In his eulogy for John Lewis, President Barack Obama honored the late congressman and civil rights leader as being a “founding father” of a “fuller, fairer, better America” that still lies in the distance.
“America was built by John Lewises. He as much as anyone in our history brought this country a little bit closer to our highest ideals,” Obama said on Thursday at the Ebenezer Baptist Church in Atlanta. “And someday, when we do finish that long journey toward freedom, when we do form a more perfect union — whether it’s years from now, or decades, or even if it takes another two centuries — John Lewis will be a founding father of that fuller, fairer, better America.”
The former president also called on politicians to do right by Lewis’ legacy by ensuring all Americans — including former inmates “who’ve earned their second chance” and residents in Washington, D.C. and Puerto Rico — are automatically registered to vote, have proper access to polling locations and early voting and can take the day off work to vote by making Election Day a national holiday. Obama also called for the end of the filibuster, which he described as a “Jim Crow relic.”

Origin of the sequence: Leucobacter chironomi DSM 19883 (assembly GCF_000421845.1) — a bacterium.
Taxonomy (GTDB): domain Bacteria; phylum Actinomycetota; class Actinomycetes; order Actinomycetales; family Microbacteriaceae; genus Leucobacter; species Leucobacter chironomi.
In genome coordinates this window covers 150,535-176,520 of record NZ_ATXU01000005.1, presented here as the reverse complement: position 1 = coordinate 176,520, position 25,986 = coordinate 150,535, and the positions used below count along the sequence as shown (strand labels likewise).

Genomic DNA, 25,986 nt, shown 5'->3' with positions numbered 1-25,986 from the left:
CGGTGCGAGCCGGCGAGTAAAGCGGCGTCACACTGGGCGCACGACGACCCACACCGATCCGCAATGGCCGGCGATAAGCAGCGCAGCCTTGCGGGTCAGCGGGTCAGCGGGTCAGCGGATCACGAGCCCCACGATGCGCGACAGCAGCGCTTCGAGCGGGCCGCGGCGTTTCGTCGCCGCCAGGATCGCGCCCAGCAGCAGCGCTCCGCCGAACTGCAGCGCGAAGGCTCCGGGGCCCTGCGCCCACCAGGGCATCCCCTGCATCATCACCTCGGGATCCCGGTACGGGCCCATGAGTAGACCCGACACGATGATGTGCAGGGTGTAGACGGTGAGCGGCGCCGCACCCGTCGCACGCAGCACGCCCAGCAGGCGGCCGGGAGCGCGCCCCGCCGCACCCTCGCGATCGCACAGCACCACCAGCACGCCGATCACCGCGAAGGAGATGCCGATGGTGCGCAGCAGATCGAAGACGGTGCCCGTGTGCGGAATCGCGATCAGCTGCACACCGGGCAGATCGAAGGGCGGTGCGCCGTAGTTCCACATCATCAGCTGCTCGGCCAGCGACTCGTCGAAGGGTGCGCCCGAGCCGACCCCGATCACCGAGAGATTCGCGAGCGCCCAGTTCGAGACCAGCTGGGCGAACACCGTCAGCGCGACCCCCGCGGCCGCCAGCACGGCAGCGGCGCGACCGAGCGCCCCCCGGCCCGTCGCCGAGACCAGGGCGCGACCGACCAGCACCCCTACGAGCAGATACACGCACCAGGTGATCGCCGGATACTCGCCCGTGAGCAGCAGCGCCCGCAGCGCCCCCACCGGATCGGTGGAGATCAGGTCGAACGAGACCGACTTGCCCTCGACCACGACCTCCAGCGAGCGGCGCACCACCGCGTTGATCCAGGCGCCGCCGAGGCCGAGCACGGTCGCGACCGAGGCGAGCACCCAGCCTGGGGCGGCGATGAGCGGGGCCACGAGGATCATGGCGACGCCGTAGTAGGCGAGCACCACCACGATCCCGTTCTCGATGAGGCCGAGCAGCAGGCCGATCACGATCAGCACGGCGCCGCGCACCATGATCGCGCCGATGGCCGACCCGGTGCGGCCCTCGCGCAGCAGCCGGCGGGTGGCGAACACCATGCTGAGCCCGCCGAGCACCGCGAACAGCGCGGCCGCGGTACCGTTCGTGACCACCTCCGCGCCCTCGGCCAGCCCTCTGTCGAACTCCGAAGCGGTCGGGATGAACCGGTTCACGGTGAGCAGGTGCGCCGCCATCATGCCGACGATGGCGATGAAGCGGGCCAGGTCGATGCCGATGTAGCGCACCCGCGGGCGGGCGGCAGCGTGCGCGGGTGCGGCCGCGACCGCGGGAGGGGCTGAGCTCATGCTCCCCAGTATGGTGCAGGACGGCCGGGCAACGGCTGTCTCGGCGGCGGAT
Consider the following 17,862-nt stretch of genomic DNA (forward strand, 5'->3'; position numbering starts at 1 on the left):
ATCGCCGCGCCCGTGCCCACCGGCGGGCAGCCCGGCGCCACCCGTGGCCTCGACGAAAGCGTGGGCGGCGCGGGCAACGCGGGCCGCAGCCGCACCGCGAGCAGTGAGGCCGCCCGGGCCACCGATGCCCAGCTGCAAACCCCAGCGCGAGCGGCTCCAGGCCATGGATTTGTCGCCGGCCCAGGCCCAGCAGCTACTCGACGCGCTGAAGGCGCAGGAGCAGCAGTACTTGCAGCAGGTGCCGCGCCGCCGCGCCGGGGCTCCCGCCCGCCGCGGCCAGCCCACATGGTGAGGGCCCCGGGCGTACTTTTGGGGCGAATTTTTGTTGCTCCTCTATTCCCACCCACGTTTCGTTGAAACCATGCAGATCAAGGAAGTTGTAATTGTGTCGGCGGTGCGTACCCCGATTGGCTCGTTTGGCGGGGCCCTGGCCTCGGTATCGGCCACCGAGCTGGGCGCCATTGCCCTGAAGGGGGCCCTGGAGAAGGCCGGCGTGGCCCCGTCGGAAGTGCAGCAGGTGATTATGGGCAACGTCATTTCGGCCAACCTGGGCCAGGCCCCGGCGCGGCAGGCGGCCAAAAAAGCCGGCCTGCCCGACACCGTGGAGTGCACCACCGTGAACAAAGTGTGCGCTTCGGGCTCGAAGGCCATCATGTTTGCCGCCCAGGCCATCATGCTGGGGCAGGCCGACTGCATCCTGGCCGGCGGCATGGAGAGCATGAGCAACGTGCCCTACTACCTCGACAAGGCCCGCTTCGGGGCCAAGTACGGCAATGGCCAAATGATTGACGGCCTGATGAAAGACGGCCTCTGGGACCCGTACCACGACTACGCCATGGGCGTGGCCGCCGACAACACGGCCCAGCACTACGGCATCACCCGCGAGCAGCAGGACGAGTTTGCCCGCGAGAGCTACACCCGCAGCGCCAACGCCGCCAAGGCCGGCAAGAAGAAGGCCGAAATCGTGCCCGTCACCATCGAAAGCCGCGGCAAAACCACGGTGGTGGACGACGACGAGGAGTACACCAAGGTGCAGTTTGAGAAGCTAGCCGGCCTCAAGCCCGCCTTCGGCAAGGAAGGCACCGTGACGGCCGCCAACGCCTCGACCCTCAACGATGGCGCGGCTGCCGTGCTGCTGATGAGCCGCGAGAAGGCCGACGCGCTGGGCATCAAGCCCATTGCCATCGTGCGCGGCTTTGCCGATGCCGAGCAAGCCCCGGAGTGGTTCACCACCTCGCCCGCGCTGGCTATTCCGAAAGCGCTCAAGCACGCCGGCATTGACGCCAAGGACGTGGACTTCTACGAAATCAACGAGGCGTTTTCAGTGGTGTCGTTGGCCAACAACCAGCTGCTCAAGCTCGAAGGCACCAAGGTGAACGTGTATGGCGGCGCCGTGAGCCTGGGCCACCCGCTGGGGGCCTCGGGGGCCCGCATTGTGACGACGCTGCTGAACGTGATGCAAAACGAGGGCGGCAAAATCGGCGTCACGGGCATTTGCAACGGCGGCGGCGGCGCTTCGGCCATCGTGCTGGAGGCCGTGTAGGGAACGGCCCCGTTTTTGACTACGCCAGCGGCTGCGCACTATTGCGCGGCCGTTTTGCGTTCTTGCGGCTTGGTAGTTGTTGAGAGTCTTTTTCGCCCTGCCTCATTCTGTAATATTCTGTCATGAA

“If politicians want to honor John, and I’m so grateful for the legacy of work of all the Congressional leaders who are here, but there’s a better way than a statement calling him a hero. You want to honor John? Let’s honor him by revitalizing the law that he was willing to die for. And by the way, naming it the John Lewis Voting Rights Act, that is a fine tribute. But John wouldn’t want us to stop there, trying to get back to where we already were,” Obama said. “Once we pass the John Lewis Voting Rights Act, we should keep marching to make it even better.”
But Obama also reminded listeners that they themselves had the responsibility to exercise their right to vote.
“We cannot treat voting as an errand to run if we have some time. We have to treat it as the most important action we can take on behalf of democracy,” he said. “Like John, we have to give it all we have.”